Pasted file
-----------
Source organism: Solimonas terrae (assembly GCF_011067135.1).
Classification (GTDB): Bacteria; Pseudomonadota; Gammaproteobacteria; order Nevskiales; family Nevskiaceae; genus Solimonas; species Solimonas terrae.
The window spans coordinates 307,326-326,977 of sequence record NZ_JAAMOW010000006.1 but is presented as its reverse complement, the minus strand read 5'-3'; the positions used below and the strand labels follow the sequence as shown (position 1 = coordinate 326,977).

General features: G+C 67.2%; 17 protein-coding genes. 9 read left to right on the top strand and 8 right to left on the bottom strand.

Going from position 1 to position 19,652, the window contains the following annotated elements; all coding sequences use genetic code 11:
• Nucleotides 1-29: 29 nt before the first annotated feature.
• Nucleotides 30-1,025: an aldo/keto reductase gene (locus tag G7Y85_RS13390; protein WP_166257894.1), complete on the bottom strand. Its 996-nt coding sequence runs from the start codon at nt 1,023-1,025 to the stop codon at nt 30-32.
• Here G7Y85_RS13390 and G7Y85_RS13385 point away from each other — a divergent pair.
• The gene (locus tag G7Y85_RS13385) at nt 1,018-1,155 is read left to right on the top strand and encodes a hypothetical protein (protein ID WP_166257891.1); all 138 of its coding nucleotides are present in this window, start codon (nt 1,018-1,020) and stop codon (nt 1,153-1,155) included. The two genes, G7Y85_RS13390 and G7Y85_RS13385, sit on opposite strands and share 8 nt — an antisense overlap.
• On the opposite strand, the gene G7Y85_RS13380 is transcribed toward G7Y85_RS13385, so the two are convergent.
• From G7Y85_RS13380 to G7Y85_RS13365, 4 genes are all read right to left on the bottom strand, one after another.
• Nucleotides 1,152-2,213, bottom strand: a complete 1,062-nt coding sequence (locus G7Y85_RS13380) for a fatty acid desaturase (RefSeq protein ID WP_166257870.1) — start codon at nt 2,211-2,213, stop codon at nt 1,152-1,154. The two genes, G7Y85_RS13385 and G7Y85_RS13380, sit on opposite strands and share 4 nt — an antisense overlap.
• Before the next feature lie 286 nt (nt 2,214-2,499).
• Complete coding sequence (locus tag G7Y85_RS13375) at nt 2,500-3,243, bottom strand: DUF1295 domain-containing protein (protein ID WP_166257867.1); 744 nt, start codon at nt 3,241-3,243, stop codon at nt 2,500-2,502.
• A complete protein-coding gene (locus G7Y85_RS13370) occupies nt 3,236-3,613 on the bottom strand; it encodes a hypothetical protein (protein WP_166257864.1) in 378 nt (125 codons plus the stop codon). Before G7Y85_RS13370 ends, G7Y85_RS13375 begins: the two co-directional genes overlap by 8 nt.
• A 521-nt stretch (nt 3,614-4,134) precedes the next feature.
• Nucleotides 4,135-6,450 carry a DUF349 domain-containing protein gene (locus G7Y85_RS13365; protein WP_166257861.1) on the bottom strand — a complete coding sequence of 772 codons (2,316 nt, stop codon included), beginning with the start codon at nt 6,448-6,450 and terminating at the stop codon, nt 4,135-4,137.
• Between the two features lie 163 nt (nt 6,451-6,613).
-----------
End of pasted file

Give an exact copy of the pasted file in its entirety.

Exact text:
Source organism: Solimonas terrae (assembly GCF_011067135.1).
Classification (GTDB): Bacteria; Pseudomonadota; Gammaproteobacteria; order Nevskiales; family Nevskiaceae; genus Solimonas; species Solimonas terrae.
The window spans coordinates 307,326-326,977 of sequence record NZ_JAAMOW010000006.1 but is presented as its reverse complement, the minus strand read 5'-3'; the positions used below and the strand labels follow the sequence as shown (position 1 = coordinate 326,977).

General features: G+C 67.2%; 17 protein-coding genes. 9 read left to right on the top strand and 8 right to left on the bottom strand.

Going from position 1 to position 19,652, the window contains the following annotated elements; all coding sequences use genetic code 11:
• Nucleotides 1-29: 29 nt before the first annotated feature.
• Nucleotides 30-1,025: an aldo/keto reductase gene (locus tag G7Y85_RS13390; protein WP_166257894.1), complete on the bottom strand. Its 996-nt coding sequence runs from the start codon at nt 1,023-1,025 to the stop codon at nt 30-32.
• Here G7Y85_RS13390 and G7Y85_RS13385 point away from each other — a divergent pair.
• The gene (locus tag G7Y85_RS13385) at nt 1,018-1,155 is read left to right on the top strand and encodes a hypothetical protein (protein ID WP_166257891.1); all 138 of its coding nucleotides are present in this window, start codon (nt 1,018-1,020) and stop codon (nt 1,153-1,155) included. The two genes, G7Y85_RS13390 and G7Y85_RS13385, sit on opposite strands and share 8 nt — an antisense overlap.
• On the opposite strand, the gene G7Y85_RS13380 is transcribed toward G7Y85_RS13385, so the two are convergent.
• From G7Y85_RS13380 to G7Y85_RS13365, 4 genes are all read right to left on the bottom strand, one after another.
• Nucleotides 1,152-2,213, bottom strand: a complete 1,062-nt coding sequence (locus G7Y85_RS13380) for a fatty acid desaturase (RefSeq protein ID WP_166257870.1) — start codon at nt 2,211-2,213, stop codon at nt 1,152-1,154. The two genes, G7Y85_RS13385 and G7Y85_RS13380, sit on opposite strands and share 4 nt — an antisense overlap.
• Before the next feature lie 286 nt (nt 2,214-2,499).
• Complete coding sequence (locus tag G7Y85_RS13375) at nt 2,500-3,243, bottom strand: DUF1295 domain-containing protein (protein ID WP_166257867.1); 744 nt, start codon at nt 3,241-3,243, stop codon at nt 2,500-2,502.
• A complete protein-coding gene (locus G7Y85_RS13370) occupies nt 3,236-3,613 on the bottom strand; it encodes a hypothetical protein (protein WP_166257864.1) in 378 nt (125 codons plus the stop codon). Before G7Y85_RS13370 ends, G7Y85_RS13375 begins: the two co-directional genes overlap by 8 nt.
• A 521-nt stretch (nt 3,614-4,134) precedes the next feature.
• Nucleotides 4,135-6,450 carry a DUF349 domain-containing protein gene (locus G7Y85_RS13365; protein WP_166257861.1) on the bottom strand — a complete coding sequence of 772 codons (2,316 nt, stop codon included), beginning with the start codon at nt 6,448-6,450 and terminating at the stop codon, nt 4,135-4,137.
• Between the two features lie 163 nt (nt 6,451-6,613).